• Now We Shall Be Entirely Free

  • The Waterstones Scottish Book of the Year 2019
  • By: Andrew Miller
  • Narrated by: Joe Jameson
  • Length: 13 hrs and 4 mins
  • 4.5 out of 5 stars (11 ratings)

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Publisher's Summary

By the Costa Award-winning author of Pure, a stunning historical novel with the grip of a thriller, written in richly evocative, luminous prose. 

One rain-swept February night in 1809, an unconscious man is carried into a house in Somerset. He is Captain John Lacroix, home from Britain's disastrous campaign against Napoleon's forces in Spain. 

Gradually Lacroix recovers his health but not his peace of mind - he cannot talk about the war or face the memory of what happened in a village on the gruelling retreat to Corunna. After the command comes to return to his regiment, he sets out instead for the Hebrides, with the vague intent of reviving his musical interests and collecting local folk songs. 

Lacroix sails north incognito, unaware that he has far worse to fear than being dragged back to the army: a vicious English corporal and a Spanish officer are on his trail, with orders to kill. The haven he finds on a remote island with a family of freethinkers and the sister he falls for are not safe at all.

©2018 Andrew Miller (P)2018 Hodder & Stoughton Limited

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  • movie moghul
  • 09-08-18

patchy and contrived.

I always look forward to a new Andrew Miller novel, but this one is really weak, particularly the ending which just comes out of the blue for no relevant reason.,It’s as if the author just ran out of ideas. The book commences with an intriguing idea. The officer held responsible for a British Mai Lai style massacre in Spain during the peninsula wars against Napoleon, must be found and killed. It’s a matter of honour. There are some gripping chapters but they’re few and far between. The story is just too predictable with few surprises. Some judicious editing could have improved the flow, by losing several,contrived and irrelevant chapters. But in the end the real issue is the one dimensional portrayal of the characters. there’s just not enough to make you care about them, coupled with padded out over descriptive situations which appear very clumsy on an audio book. This is not an Andrew Miller book i would recommend to a novice.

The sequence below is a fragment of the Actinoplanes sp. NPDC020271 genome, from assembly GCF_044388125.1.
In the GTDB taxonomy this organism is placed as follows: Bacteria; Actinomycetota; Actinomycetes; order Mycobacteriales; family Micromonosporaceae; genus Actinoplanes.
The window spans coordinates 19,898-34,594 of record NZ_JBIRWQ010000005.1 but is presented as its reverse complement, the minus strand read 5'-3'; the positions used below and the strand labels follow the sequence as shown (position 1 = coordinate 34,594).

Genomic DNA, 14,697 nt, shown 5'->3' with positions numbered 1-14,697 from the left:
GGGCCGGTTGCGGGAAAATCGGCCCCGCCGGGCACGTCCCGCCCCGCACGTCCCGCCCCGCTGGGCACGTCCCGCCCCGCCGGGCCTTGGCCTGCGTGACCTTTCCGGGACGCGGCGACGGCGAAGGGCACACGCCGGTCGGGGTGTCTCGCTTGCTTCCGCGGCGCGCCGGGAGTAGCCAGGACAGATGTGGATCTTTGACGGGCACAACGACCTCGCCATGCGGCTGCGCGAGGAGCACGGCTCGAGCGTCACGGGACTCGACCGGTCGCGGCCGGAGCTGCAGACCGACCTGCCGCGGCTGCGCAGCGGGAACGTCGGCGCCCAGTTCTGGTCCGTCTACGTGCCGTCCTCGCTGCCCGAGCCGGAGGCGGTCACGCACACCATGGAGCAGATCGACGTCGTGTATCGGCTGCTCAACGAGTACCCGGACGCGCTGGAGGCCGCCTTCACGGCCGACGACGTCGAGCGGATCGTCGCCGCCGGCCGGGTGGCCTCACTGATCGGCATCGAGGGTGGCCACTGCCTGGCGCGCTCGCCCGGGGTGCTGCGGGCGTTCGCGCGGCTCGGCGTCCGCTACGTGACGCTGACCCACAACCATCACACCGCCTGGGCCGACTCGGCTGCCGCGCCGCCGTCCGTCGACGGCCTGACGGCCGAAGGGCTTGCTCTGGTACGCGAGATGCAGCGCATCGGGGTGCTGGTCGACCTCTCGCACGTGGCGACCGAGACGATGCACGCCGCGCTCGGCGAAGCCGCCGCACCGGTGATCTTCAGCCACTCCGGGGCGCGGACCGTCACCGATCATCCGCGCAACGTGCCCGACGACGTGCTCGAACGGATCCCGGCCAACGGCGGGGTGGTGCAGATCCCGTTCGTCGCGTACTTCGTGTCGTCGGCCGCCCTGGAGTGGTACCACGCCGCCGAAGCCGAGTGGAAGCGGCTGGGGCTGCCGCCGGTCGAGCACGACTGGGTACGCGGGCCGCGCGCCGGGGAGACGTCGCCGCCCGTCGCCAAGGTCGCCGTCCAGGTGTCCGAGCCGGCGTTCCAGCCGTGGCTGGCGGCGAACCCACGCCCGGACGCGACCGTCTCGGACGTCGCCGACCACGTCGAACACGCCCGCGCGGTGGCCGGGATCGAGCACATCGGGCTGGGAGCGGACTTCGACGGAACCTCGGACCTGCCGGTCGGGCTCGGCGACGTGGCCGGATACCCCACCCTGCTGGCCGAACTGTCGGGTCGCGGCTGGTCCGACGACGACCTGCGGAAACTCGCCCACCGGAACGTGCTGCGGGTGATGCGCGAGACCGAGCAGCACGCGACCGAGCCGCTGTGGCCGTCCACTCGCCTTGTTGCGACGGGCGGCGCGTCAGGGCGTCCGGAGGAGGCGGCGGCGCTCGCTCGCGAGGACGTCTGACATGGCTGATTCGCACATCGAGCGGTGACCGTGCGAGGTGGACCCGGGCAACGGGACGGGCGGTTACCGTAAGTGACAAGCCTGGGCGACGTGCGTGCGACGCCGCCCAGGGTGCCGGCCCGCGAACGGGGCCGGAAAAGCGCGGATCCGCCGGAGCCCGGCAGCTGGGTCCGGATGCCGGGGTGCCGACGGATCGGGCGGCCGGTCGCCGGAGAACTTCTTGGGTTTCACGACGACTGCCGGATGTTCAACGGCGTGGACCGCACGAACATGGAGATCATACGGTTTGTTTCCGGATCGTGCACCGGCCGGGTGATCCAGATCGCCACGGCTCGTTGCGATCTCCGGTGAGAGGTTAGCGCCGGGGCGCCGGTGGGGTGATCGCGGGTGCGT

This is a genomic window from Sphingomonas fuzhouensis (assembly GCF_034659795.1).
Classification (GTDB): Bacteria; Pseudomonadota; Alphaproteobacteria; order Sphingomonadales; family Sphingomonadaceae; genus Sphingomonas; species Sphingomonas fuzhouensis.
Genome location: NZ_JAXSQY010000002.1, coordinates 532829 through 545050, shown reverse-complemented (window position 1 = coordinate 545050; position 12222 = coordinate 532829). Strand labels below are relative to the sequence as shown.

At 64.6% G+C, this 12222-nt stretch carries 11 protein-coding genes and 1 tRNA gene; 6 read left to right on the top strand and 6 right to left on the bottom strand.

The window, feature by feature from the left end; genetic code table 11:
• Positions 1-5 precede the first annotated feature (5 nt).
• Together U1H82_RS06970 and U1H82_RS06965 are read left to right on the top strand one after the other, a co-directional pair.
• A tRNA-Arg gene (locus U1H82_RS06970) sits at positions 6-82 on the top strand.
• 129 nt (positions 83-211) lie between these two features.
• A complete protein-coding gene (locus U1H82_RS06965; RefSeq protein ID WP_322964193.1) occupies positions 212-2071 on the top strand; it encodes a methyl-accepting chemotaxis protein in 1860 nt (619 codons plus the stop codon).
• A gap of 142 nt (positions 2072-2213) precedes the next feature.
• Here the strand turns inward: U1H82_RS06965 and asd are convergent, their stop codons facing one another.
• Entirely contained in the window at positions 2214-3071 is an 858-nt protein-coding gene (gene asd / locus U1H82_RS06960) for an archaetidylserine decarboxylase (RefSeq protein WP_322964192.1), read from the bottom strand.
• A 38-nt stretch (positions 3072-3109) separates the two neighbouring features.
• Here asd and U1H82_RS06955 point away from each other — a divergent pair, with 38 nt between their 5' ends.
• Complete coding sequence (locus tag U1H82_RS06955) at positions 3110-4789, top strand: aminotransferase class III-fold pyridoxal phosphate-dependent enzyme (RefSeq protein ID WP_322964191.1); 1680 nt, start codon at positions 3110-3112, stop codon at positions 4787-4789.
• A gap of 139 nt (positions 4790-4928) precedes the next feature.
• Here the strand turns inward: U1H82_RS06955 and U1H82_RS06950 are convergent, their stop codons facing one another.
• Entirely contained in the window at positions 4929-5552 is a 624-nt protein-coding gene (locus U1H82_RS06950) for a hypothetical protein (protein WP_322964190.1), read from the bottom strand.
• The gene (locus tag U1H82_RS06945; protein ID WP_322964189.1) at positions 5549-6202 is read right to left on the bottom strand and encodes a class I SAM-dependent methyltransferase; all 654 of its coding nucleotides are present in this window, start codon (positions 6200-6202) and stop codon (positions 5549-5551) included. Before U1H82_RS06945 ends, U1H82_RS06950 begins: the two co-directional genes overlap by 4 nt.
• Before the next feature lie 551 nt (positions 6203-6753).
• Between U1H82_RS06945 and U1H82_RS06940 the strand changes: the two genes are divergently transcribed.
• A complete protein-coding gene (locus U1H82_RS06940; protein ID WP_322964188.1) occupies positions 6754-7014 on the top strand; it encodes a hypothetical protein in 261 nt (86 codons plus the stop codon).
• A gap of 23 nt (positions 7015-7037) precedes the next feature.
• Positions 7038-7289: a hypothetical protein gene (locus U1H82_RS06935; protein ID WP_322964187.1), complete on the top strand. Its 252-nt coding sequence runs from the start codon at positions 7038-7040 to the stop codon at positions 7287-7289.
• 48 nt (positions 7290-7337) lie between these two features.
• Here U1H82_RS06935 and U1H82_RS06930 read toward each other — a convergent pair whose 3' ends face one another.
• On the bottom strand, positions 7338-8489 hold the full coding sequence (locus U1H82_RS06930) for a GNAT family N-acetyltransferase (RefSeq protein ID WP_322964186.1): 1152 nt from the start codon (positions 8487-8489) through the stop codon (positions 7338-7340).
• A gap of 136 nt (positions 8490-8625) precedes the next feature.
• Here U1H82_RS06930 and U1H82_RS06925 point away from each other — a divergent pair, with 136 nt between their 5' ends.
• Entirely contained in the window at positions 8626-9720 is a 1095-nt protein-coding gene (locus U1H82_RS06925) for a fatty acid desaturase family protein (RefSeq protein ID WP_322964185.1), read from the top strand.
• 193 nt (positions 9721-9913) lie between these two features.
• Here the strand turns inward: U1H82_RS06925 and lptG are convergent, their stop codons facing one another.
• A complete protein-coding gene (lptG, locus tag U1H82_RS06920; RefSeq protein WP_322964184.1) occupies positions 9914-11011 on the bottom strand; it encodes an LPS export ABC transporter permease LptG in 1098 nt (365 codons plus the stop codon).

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  • CarolynK
  • 04-19-19

A superlative experience

Normal life must be put on hold until you have finished listening to this extraordinary book.

1 person found this helpful

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  • S. Jonas
  • 09-12-18

Tedious

I’m sure someone will enjoy this, but not me. Despite being booker listed, and being recommended, this was slow and turgid. I like historical fiction, but this felt really exposition heavy and I didn’t care about the characters enough to stick with it.

1 person found this helpful

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  • Steven
  • 04-18-22

Something missing

For the plot, see other people's reviews.

Good points - very clear descriptions of life in the Napoleonic era and a strong sense of place and time. A good story.

The disappointments: there was more of an opportunity for Lacroix and Cally to go on a developmental as well as physical journey here. Lacroix hardly ever reflects on the incident in Morales. The author saves up his description as a 'big reveal' when he confesses it to Emily. In my view, this was a mistake. If this was really the event which broke him, then it should have been something he came back to periodically and processed until he fully understood it. How did the behaviour of those soldiers affect his view of war, man's treatment of man, how will it shape his future, rather than just wanting to run away from it? Yes, of course, he falls in love with Emily but there is no relationship between his falling in love (or allowing himself to do so) and his experience of the war. Cally, by the end, becomes a cardboard cut-out baddy. Could being with another decent human being for an extended period of relative freedom for probably the first time in his life not have begun to make him question his approach to life, the awful childhood that shaped him, his attitude to his mission? Would a better end not have been one in which he was less sure of the 'right' of his mission, more filled with doubt, more human? Would it not have been more affecting for the reader to see Cally die just as he was on the verge of becoming a better person, or at least trying to be? There is too much emphasis on description of the scenes and what people are doing, and too little character development; a huge opportunity missed.